Autism may affect 3.4 out of 1000 children, according to a recent American study. Few people on the autism spectrum, however, are as high-functioning as Tammet. He is one of only 50 people in the world who can be called an autistic savant. His brain power is phenomenal. He sees numbers as shapes, colours and textures and can perform amazing calculations in his head. He also sees the patterns and relationships between words and can learn a new language in as little as one week's time.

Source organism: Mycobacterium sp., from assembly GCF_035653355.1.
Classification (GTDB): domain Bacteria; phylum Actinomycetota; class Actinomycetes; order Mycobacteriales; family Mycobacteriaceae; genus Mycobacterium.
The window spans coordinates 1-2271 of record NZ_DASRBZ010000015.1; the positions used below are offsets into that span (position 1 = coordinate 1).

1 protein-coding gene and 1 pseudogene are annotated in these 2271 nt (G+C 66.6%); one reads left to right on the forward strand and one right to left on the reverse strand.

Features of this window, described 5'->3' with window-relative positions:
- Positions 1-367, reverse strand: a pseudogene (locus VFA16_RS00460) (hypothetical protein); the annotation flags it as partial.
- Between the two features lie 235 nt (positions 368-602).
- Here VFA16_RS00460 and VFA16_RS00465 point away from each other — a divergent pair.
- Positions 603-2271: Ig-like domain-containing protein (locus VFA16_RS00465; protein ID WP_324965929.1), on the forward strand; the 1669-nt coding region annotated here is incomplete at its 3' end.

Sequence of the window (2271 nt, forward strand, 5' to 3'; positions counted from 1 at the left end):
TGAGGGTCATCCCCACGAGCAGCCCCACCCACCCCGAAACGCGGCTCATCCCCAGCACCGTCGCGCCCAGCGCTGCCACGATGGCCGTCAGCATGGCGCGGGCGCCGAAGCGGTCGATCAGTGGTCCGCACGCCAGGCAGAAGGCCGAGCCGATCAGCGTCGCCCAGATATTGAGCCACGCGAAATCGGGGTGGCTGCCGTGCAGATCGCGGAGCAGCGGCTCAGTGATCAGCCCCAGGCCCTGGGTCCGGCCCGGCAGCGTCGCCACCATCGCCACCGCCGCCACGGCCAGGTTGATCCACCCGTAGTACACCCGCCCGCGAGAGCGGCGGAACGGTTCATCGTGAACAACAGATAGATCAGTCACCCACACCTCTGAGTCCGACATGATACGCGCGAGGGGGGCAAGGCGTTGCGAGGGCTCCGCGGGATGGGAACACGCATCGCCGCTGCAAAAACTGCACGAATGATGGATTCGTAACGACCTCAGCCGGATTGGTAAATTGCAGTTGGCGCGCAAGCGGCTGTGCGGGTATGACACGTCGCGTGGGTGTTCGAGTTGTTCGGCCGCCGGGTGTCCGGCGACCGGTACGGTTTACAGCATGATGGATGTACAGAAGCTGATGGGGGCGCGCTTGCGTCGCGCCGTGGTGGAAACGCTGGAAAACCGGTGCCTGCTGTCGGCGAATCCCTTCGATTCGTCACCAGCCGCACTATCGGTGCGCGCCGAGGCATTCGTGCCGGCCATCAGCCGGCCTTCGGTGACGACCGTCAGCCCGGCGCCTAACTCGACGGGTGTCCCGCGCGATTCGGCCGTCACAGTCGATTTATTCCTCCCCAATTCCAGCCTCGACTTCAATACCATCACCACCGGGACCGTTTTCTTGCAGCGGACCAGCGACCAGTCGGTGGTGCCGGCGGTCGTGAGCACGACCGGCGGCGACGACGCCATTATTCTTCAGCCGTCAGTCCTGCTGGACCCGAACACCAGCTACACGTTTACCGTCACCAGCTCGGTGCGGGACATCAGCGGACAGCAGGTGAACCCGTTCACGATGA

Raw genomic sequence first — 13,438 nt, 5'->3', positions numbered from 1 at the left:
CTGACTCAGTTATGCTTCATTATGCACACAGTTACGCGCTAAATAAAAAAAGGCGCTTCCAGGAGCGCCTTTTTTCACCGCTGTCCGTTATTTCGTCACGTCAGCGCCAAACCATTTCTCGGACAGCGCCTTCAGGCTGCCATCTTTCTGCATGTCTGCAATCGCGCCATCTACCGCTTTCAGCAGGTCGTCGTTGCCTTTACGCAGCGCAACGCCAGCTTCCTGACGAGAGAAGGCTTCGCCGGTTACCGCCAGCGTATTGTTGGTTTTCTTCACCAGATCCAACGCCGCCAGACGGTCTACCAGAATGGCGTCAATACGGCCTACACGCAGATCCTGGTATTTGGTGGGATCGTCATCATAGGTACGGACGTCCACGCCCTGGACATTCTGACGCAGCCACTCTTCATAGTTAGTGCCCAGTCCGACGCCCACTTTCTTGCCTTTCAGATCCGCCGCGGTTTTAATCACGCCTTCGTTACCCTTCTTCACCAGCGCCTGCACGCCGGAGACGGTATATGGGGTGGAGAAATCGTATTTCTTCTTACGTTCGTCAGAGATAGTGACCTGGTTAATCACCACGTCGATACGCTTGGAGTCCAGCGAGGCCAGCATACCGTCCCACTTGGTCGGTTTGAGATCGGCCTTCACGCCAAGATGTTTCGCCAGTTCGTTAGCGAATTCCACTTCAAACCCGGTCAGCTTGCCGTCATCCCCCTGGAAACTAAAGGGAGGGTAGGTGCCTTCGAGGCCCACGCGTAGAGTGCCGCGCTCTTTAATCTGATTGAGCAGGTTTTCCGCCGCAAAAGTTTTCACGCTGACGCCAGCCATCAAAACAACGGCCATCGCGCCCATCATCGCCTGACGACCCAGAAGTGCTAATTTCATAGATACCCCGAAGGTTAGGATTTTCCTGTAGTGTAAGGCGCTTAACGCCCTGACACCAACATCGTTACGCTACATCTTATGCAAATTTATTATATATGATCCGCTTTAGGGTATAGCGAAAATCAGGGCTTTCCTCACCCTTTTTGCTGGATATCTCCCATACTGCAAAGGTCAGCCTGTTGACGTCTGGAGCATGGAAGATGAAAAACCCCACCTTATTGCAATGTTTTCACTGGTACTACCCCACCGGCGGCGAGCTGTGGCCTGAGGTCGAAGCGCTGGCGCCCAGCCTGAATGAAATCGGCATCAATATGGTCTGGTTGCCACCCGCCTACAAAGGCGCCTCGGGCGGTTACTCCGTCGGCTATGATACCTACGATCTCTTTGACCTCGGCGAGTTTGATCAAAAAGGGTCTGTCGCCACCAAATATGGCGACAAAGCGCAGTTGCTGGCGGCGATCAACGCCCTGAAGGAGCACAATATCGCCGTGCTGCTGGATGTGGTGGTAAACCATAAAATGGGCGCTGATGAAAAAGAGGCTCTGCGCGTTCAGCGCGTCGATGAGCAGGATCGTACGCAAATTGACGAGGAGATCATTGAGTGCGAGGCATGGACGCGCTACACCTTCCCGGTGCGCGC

In 2004, Tammet broke a European record by reciting pi from memory to 22,514 decimal places. It was a feat of stamina as well, taking a little over 5 hours. He undertook the challenge in order to raise money and awareness for epilepsy, which he had as a child.
Doctors and scientists consider Tammet to be a gold mine of information about the way our brains work because he is able to articulate what is happening inside his head. I found his memoir fascinating as well as touching. Since reading the book, I've gone to his website. He now lives in Avignon, France, with a man named Jerome. His newest book is called Embracing the Wide Sky: A Tour Across the Horizons of the Mind.